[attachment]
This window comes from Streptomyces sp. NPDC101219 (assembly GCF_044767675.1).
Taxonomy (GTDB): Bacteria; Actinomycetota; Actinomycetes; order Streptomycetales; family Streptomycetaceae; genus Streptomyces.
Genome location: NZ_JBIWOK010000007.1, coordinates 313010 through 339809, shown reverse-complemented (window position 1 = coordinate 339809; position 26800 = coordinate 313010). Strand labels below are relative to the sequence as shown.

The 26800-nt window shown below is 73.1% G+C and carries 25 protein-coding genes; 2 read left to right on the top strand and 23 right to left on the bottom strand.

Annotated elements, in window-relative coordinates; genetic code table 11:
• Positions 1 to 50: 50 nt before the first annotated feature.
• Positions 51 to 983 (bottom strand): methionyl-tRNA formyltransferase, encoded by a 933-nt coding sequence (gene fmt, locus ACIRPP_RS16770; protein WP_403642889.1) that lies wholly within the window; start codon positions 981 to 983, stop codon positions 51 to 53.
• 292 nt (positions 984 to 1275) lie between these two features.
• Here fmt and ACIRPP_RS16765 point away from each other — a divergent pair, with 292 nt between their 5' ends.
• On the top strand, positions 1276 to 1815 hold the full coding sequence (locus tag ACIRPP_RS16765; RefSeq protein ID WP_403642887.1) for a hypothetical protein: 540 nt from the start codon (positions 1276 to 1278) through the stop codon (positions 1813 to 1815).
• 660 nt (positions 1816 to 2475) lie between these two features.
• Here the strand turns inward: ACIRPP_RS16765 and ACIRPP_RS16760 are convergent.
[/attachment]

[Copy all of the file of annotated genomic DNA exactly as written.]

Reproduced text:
This window comes from Streptomyces sp. NPDC101219 (assembly GCF_044767675.1).
Taxonomy (GTDB): Bacteria; Actinomycetota; Actinomycetes; order Streptomycetales; family Streptomycetaceae; genus Streptomyces.
Genome location: NZ_JBIWOK010000007.1, coordinates 313010 through 339809, shown reverse-complemented (window position 1 = coordinate 339809; position 26800 = coordinate 313010). Strand labels below are relative to the sequence as shown.

The 26800-nt window shown below is 73.1% G+C and carries 25 protein-coding genes; 2 read left to right on the top strand and 23 right to left on the bottom strand.

Annotated elements, in window-relative coordinates; genetic code table 11:
• Positions 1 to 50: 50 nt before the first annotated feature.
• Positions 51 to 983 (bottom strand): methionyl-tRNA formyltransferase, encoded by a 933-nt coding sequence (gene fmt, locus ACIRPP_RS16770; protein WP_403642889.1) that lies wholly within the window; start codon positions 981 to 983, stop codon positions 51 to 53.
• 292 nt (positions 984 to 1275) lie between these two features.
• Here fmt and ACIRPP_RS16765 point away from each other — a divergent pair, with 292 nt between their 5' ends.
• On the top strand, positions 1276 to 1815 hold the full coding sequence (locus tag ACIRPP_RS16765; RefSeq protein ID WP_403642887.1) for a hypothetical protein: 540 nt from the start codon (positions 1276 to 1278) through the stop codon (positions 1813 to 1815).
• 660 nt (positions 1816 to 2475) lie between these two features.
• Here the strand turns inward: ACIRPP_RS16765 and ACIRPP_RS16760 are convergent.